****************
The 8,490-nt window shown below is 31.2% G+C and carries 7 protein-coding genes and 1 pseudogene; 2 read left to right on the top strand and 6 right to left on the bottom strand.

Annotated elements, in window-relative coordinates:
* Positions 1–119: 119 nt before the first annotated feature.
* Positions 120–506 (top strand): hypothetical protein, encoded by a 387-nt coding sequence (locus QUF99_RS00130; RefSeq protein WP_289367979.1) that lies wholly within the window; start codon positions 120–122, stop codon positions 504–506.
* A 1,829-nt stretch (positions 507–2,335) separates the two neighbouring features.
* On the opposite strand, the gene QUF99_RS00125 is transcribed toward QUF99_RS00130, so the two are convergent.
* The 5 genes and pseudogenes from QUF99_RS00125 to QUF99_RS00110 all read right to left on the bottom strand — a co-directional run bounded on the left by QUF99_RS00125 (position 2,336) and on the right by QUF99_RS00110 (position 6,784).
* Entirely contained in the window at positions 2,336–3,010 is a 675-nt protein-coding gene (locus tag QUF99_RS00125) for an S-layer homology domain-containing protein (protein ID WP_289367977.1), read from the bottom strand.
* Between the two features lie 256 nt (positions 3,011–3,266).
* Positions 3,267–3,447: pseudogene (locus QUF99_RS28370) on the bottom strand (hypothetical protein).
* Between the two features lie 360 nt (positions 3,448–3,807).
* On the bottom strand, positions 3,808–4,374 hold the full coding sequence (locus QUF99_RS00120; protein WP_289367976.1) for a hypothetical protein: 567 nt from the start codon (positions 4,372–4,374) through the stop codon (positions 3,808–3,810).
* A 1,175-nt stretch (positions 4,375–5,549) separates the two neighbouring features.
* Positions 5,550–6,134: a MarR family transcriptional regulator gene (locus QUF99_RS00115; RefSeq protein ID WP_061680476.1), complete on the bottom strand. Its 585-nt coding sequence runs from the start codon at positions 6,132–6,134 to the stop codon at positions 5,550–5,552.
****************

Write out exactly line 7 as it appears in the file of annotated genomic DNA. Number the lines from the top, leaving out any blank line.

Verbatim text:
* The 5 genes and pseudogenes from QUF99_RS00125 to QUF99_RS00110 all read right to left on the bottom strand — a co-directional run bounded on the left by QUF99_RS00125 (position 2,336) and on the right by QUF99_RS00110 (position 6,784).